April 20, 2004
Brain Metabolism Increases When Humans Exposed To Food

Exposure to food speeds up your brain activity.

UPTON, NY— Scientists at the U.S. Department of Energy’s Brookhaven National Laboratory have produced new evidence that brain circuits involved in drug addiction are also activated by the desire for food. The mere display of food — smelling and tasting favorite foods without actually eating them — causes increases in metabolism throughout the brain. Increases of metabolism in the right orbitofrontal cortex, a brain region that controls drive and pleasure, also correlate strongly with self-reports of desire for food and hunger.

“These results could explain the deleterious effects of constant exposure to food stimuli, such as advertising, candy machines, food channels, and food displays in stores,” says Brookhaven physician Gene-Jack Wang, the study’s lead author. “The high sensitivity of this brain region to food stimuli, coupled with the huge number and variety of these stimuli in the environment, likely contributes to the epidemic of obesity in this country.” The study appears in the April 2004 issue of NeuroImage.

This reaction is an example of an evolutionary adaptation that is no longer adaptive in modern environments. While calorie malnutrition was a major cause of death for almost all of human history in many parts of the world today calorie malnutrition is rarely a cause of death. Human brain reactions to food are therefore more often maladaptive than adaptive. Humans need biotechnologies that will help them adapt themselves to the new environments they have created for themselves and our response to plentiful food is a major cause of the need for adaptive biotechnologies.

Previous Brookhaven work has shown similarities between the brains of food addicts and drug addicts.

Brookhaven scientists have conducted previous research showing that the right orbito-frontal cortex is involved in compulsive behaviors characteristic of addictive states, and that this brain region is activated when addicted individuals crave drugs such as cocaine (see related story). They have also shown that food stimulation, as done in this study, increases levels of dopamine, a neurotransmitter involved in pleasure and reward, in the brain’s dorsal striatum (see related story). Additionally, to better understand the relationship of the dopamine system to obesity, they looked at the brain circuits of obese individuals and found that, like drug addicts, these individuals had fewer dopamine receptors than normal control subjects (see related story).

In their most recent research the Brookhaven scientists used positron emission tomography (PET) scans to study the response of normal people to food and found that food exposure increases metabolism in almost all major areas of the brain.

The researchers found that food stimulation significantly increased whole brain metabolism. Metabolism was higher in all regions of the brain examined, except for the occipital cortex, which controls vision and would not be affected. The areas most affected were the superior temporal, anterior insula, and orbitofrontal cortices. Food stimulation also resulted in increases in self-reports of hunger and desire for food. Increases in metabolism in the right orbitofrontal cortex were the ones that were most significantly correlated with increased reports of hunger.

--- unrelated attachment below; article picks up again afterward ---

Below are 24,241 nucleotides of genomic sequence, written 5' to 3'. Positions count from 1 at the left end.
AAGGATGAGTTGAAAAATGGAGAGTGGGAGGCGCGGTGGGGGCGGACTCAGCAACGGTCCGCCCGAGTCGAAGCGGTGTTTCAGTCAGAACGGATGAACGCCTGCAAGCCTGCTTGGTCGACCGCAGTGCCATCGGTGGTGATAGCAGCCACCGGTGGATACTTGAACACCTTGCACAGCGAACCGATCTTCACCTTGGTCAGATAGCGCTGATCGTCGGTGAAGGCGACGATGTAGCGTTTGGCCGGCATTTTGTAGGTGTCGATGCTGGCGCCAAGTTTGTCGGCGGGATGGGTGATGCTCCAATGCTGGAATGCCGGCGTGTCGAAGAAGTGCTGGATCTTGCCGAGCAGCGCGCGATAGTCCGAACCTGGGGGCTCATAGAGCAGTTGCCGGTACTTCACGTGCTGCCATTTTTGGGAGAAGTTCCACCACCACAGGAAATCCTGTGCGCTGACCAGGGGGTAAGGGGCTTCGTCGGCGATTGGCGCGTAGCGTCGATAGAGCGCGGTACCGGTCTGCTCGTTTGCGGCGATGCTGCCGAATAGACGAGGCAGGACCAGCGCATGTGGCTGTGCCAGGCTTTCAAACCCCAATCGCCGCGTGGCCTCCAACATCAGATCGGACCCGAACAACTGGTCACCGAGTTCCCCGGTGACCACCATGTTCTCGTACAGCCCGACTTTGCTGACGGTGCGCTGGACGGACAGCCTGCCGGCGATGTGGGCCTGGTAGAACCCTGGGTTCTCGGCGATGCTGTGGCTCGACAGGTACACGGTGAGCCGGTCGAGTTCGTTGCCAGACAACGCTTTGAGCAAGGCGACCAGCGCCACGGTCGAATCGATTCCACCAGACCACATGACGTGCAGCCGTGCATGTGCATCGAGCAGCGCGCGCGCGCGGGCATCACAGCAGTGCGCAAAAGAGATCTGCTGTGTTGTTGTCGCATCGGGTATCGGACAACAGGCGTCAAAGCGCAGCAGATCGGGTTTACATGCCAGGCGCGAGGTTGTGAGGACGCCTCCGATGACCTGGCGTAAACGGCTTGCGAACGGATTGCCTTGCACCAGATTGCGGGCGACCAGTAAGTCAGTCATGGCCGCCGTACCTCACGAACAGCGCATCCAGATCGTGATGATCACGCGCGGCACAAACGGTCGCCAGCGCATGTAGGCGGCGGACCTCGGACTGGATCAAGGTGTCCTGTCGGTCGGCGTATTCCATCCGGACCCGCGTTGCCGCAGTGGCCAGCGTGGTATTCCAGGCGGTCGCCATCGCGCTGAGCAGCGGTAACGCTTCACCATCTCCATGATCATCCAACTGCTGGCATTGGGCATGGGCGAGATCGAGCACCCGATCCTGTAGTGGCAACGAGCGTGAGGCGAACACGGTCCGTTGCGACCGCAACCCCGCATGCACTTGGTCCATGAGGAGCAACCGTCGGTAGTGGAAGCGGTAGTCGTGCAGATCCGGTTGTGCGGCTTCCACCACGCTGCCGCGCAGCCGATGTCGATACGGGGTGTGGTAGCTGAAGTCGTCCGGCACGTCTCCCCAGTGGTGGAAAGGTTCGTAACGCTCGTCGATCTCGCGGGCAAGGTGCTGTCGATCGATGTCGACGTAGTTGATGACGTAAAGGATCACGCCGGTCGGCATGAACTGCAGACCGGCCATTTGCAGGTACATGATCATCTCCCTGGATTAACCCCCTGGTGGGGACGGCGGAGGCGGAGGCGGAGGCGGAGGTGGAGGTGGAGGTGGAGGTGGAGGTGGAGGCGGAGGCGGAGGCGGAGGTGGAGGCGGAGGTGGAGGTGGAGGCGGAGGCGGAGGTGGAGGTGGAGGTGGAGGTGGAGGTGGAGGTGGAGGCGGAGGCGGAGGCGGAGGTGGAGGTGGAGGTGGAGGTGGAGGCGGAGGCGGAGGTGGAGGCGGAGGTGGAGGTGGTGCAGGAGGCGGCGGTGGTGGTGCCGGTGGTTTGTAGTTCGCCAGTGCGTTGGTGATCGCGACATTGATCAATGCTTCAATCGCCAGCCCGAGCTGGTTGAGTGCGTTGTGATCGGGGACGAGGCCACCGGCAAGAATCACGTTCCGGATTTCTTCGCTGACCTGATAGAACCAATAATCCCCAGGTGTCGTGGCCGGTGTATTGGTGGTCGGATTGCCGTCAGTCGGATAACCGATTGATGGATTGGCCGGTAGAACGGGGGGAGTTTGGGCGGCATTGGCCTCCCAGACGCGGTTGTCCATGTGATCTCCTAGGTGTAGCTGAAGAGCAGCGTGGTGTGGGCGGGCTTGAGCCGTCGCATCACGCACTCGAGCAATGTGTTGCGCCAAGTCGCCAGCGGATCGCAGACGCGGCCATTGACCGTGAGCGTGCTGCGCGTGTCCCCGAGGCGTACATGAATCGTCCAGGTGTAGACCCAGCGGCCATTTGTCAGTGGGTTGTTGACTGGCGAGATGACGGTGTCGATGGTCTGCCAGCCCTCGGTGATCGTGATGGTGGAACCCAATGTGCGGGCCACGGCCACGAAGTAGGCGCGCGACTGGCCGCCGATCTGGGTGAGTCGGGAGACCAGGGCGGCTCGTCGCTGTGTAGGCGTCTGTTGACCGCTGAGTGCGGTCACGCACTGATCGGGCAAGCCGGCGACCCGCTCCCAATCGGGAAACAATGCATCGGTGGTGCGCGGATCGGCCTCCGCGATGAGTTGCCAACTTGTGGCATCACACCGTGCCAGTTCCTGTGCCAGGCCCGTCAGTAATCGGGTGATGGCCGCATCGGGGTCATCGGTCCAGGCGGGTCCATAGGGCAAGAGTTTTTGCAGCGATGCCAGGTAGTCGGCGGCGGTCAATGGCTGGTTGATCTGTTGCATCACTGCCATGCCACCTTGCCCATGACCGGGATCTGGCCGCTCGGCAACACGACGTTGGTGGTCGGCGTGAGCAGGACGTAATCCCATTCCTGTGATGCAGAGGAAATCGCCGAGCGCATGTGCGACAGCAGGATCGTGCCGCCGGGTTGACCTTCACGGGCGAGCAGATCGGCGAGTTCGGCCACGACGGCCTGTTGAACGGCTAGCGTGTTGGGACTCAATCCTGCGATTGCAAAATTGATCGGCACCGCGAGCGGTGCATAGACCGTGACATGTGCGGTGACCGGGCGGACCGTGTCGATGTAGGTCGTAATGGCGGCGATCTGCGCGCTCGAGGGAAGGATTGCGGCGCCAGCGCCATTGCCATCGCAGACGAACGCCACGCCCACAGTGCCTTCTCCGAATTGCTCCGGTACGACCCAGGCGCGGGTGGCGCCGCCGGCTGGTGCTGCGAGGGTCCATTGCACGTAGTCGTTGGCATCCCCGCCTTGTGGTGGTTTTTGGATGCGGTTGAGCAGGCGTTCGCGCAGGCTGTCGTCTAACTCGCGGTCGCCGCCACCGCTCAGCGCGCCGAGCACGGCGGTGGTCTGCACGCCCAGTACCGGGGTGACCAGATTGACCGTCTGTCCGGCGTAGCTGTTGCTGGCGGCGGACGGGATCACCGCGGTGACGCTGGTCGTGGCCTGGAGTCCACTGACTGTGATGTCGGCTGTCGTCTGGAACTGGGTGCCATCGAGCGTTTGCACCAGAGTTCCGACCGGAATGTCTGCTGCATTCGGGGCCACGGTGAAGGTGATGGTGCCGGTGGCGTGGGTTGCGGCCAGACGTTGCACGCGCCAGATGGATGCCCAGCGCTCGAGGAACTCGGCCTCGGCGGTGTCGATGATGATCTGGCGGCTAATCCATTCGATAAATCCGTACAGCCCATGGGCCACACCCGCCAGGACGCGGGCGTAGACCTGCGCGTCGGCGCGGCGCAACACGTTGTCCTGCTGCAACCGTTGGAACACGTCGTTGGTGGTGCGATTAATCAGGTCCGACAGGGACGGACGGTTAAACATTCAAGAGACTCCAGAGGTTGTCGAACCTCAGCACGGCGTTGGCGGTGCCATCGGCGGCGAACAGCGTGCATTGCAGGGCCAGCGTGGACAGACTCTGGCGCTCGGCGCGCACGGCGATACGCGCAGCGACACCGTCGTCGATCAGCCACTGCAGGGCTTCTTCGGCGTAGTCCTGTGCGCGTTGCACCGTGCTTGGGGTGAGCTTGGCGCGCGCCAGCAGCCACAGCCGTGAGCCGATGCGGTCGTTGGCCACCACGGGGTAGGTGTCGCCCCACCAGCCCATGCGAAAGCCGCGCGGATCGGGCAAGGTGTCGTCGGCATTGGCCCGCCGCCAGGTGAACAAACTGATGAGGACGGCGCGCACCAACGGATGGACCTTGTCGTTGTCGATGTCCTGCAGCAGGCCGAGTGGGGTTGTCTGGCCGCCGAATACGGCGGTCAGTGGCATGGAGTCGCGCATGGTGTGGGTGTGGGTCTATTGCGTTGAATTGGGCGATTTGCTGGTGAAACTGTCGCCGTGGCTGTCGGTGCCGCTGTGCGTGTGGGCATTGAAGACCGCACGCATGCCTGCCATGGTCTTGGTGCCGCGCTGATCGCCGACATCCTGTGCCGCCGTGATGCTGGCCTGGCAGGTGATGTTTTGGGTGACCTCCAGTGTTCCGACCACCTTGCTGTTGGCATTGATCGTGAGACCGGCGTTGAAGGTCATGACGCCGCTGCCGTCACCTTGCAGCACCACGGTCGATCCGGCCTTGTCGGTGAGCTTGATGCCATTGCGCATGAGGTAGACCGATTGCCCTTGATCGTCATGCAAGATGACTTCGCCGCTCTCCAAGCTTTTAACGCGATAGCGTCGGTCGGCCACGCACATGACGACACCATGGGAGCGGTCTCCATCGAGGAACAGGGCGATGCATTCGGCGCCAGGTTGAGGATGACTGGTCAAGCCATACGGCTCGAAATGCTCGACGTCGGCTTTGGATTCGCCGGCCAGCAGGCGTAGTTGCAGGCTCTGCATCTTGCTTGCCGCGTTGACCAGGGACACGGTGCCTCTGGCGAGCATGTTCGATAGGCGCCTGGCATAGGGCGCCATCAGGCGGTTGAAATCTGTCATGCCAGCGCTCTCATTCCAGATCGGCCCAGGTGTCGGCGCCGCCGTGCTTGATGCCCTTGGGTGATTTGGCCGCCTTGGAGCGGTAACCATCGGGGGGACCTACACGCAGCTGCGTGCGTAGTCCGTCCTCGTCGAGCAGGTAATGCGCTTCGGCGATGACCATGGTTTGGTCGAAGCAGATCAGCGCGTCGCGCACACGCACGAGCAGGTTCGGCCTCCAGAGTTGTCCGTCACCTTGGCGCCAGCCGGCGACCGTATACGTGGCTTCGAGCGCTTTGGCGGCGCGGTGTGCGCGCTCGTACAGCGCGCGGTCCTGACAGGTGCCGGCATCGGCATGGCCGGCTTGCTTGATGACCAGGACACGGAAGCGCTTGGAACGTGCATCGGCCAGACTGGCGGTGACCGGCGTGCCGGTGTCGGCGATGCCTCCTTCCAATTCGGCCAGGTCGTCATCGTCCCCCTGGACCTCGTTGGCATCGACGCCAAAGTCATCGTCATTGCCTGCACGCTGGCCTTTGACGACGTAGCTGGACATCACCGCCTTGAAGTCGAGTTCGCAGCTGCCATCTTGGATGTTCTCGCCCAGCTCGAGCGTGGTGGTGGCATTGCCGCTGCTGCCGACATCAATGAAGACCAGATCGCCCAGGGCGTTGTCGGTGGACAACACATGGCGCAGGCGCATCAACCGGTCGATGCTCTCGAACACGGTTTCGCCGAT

People suffering from food addiction problems would benefit from removing reminders about food from their environment. That is hard to do because of the sheer number of sources of food reminders ranging from street signs of restaurants, billboards, advertisements in magazines, on radio and on TV, TV portrayals of people eating, and the presence of a kitchen in most dwellings. Still, there are ways to reduce one's exposure to food smells and images. For instance, remove all visible food in a house by having no fruit basket on a table and no food cans visible on shelves. One could listen to commercial-free satellite as a way to avoid food ads. Also, avoid looking at the types of magazines that have a lot of food ads.

Technology may eventually provide greater control over one's environmental stimuli. For instance, some web sites already provide ways to configure personalized ad profiles of areas of interest. Digital TV advances ought to allow one to separate what show one is going to watch from what ads one sees. Perhaps some day TV channels will let one specify the types of ads one wants to watch and thereby provide a way to avoid, say, food or alcohol ads.

In the longer run food addiction problems will be controllable by drugs that will suppress appetite. Also, it will eventually become possible to turn up the amount of brown fat cells that burn off excess calories.

Gene-Jack Wang has done other interesting work about addiction. Wang and his colleagues previously showed that methamphetamine-induced brain damage is long-lasting. For details see my previous post Partial Recovery From Methamphetamine-Induced Brain Damage.

It will be interesting to see whether the lower dopaminergic neuron levels in the right orbito-frontal cortex of people with addiction problems in all cases precede the addiction or are caused by the addiction or a mixture of both. Also, are obese people more prone to drug addictions? Given that some obese people feel motivated to take methamphetamine to suppress appetite separating out the causes and effects is difficult.

Share |      Randall Parker, 2004 April 20 10:30 AM  Brain Addiction


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